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Drusy Quartz

Talk to cutters and designers who use drusy quartz and they will tell you it has a way of taking over your creative life. Cutter Greg Genovese, based in West Cape May, New Jersey, and designer Howard Lazar in West Bloomfield, Michigan, are going through prolonged drusy phases. Indeed, Genovese’s devotion to drusy is now headed for a third decade. What is so addictive about this gem?

Genovese answers by showing me an assemblage of 50 drusy leaf-carvings finished in the last year. They are so true to the flora that inspired them that I tell Genovese he should create an exhibition called “The Drusy Arboretum.” “At least 90 percent of what I do is drusy,” Genovese says. “Once in awhile I take a break and work with other gems, but drusy always calls me back.”

Lazar first heard that same call when looking at some of Genovese’s works in this medium about three years ago. Both the individual artistry and diversity of his pieces impressed him. “Each drusy carving demanded a jewelry design response that was as unique as the gem,” Lazar says. “This gem was an open-ended invitation to creativity.”

Hundreds of other designers have also taken the drusy challenge in the last five years. Drusy is perfect for a generation of shoppers who want jewelry to be a statement of taste and an expression of individuality. Genovese and Lazar are proving that drusy can make five-figure elegance available to people on three- and low four-figure budgets. Drusy is a godsend for the consumer who wants affordable magnificence and originality.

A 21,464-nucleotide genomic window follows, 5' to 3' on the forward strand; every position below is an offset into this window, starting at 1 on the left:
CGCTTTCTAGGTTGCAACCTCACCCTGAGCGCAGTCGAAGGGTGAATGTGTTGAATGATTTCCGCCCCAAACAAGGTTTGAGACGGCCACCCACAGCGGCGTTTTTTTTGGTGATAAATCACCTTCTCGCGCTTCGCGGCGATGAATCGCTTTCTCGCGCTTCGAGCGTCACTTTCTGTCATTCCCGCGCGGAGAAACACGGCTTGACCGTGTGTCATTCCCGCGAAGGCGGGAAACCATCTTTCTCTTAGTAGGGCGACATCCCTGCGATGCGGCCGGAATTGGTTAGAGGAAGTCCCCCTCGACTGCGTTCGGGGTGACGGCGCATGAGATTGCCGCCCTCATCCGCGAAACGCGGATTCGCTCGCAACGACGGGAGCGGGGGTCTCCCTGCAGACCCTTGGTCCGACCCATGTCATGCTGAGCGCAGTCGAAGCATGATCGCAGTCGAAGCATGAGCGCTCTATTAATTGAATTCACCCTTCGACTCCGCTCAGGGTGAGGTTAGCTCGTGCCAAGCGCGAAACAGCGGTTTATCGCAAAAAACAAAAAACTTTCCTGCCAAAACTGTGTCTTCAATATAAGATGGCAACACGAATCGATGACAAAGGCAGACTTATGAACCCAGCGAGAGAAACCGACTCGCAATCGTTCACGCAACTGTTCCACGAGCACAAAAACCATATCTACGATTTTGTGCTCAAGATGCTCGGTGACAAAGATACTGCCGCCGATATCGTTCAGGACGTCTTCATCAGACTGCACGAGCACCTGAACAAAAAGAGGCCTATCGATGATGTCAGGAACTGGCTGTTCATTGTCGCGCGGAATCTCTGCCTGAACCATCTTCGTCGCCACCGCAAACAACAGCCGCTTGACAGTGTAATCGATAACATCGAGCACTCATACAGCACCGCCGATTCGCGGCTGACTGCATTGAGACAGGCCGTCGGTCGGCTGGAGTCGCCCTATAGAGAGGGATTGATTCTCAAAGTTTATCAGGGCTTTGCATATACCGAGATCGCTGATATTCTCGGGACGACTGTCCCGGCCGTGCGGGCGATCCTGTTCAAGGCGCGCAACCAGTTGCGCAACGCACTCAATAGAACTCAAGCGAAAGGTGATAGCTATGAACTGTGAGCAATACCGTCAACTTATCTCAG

Drusy (spelled with an s and pronounced with a z) is a mineralogical term used as a noun and an adjective. The noun refers to mineral cavities lined—usually in quartz—with thin layers of tiny, tightly-packed crystals that resemble sugar granules, each of these toppings of a different fineness from coarse to powdery. The adjective refers to any such granulated crystal layers.

In most cases, drusies are double-decker quartzes—quartz crystals deposited over a mineral base, or matrix, of agate like snow-capped mountains. The word drusy comes from the ancient Greek word druos for gland or bump. Drusy, like opal, can form on practically any mineral base (even, occasionally, on fossilized eggs, shells, and other objects). But the drusy used for jewelry comes from geodes in whose hollows it sometimes forms.

Two or three times a year, Genovese travels to Brazil, still the number one source for this gem (although recently Indonesia has come on strong) to conduct drusy hunts. He is looking for that one-in-a-thousand geode with a drusy lining. Thankfully, geodes are plentiful. So the long odds against finding drusy geodes don’t seem so daunting—especially since non-drusy geodes have established commercial use as ornaments.

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Drusy amethyst quartz ring
Drusy amethyst quartz ring by Nina Basharova.
drusy jewelry
Different colors of drusy in jewelry by Howard Lazar Jewelry Design, photo by Ralph Gabriner.